The “Grünheide” car plant is the newest in Germany. Located near Berlin, this sprawling production site is owned by Tesla. The American manufacturer hopes to launch the manufacture of its model Y there soon.
But the company is likely to face the problems that already hit German companies hard. Disrupted global supply chains are slowing production. Details of the head of international trade at the German Chamber of Commerce :
“The problem is serious. Eight out of ten companies across all sectors report being affected. And what is particularly problematic is that almost 50% of all companies say that because of bottlenecks in the delivery of important materials: raw materials, industrial products, they had to refuse contracts or slow down production”, explains Volker Treier.
The problem is of course global. But Germany’s economy is particularly vulnerable to the situation.
“The German economy is internationally connected like no other national economy of similar size. Our exports account for about 50% of gross national product. In Japan, for example, it is not even 20%. So of course, in a situation like this, it makes us vulnerable” says Volker Treier.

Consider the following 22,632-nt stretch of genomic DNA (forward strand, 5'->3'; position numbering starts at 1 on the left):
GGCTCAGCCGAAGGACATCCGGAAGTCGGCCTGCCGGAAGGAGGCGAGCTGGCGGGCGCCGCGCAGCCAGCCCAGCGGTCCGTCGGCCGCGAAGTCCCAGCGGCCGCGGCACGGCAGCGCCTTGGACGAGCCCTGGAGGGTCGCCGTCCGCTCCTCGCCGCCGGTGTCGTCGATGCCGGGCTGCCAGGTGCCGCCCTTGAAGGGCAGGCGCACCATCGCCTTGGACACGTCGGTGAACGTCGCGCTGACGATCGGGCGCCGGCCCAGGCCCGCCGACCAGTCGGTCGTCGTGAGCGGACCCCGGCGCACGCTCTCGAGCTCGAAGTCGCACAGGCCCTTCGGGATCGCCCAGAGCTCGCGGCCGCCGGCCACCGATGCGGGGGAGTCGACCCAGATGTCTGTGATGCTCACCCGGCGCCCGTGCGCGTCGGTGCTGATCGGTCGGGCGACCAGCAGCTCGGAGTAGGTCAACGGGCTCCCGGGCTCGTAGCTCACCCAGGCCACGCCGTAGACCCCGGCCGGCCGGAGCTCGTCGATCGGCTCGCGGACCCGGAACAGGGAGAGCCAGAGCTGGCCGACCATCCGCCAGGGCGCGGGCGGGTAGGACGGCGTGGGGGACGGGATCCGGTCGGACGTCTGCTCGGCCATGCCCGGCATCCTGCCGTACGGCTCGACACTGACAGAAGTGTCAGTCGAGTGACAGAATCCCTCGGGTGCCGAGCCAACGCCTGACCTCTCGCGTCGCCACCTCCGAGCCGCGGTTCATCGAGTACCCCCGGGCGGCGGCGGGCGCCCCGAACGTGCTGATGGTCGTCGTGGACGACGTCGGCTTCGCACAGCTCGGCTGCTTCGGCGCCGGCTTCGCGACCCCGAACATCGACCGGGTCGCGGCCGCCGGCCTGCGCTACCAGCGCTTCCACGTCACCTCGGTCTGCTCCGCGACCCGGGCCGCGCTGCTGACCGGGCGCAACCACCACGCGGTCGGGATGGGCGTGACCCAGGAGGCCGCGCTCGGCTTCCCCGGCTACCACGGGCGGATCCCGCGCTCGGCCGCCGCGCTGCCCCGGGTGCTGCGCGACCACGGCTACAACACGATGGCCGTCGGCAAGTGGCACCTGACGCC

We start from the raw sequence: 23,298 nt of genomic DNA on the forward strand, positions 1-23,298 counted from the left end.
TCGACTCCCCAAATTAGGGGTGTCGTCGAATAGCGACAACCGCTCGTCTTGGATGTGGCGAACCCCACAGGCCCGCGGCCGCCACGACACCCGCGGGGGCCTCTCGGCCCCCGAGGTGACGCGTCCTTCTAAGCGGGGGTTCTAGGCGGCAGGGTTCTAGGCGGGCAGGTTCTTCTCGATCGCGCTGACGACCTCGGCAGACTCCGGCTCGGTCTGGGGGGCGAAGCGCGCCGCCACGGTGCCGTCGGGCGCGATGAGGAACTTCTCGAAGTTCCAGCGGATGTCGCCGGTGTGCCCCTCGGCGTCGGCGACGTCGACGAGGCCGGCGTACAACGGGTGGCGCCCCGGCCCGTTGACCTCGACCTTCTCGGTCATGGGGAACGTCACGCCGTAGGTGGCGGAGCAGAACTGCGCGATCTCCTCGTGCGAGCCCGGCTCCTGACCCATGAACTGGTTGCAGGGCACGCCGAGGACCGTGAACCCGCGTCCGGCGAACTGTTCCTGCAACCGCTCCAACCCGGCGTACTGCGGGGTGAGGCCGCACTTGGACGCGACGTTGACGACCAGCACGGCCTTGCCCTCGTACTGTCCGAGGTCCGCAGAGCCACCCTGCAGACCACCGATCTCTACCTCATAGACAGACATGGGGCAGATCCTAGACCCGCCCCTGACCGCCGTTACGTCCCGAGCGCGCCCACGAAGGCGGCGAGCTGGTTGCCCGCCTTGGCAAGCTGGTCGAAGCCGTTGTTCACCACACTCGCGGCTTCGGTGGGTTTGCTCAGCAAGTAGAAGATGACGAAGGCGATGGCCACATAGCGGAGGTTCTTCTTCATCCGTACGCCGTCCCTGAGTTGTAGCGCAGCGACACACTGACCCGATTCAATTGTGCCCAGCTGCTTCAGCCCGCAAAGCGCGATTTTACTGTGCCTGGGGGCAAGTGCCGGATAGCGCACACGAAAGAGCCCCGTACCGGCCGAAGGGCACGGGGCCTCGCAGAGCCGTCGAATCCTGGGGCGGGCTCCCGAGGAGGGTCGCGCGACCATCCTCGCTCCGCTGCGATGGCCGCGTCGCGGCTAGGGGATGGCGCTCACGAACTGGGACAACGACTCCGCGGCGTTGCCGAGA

Recovery slower than expected
The German economy is considered one of the main drivers of Europe. Many hoped that this engine would move up a gear, in the wake of the lifting of restrictions related to the pandemic. But difficulties in the supply chain have stalled the process.
“Delivery bottlenecks are a problem for recovery. We are in the recovery phase, but it is much slower than it could have been”, confirms Volker Treier.
If the situation worsens over the winter, the slowdown in the recovery will coincide with a political change in Berlin. “Industrial production and exports are extremely important for the German economy. And if supply chains remain disrupted, it could threaten the entire economy. And this is happening when a new government is to be installed very soon ” concludes our Berlin correspondent Jona Källgren.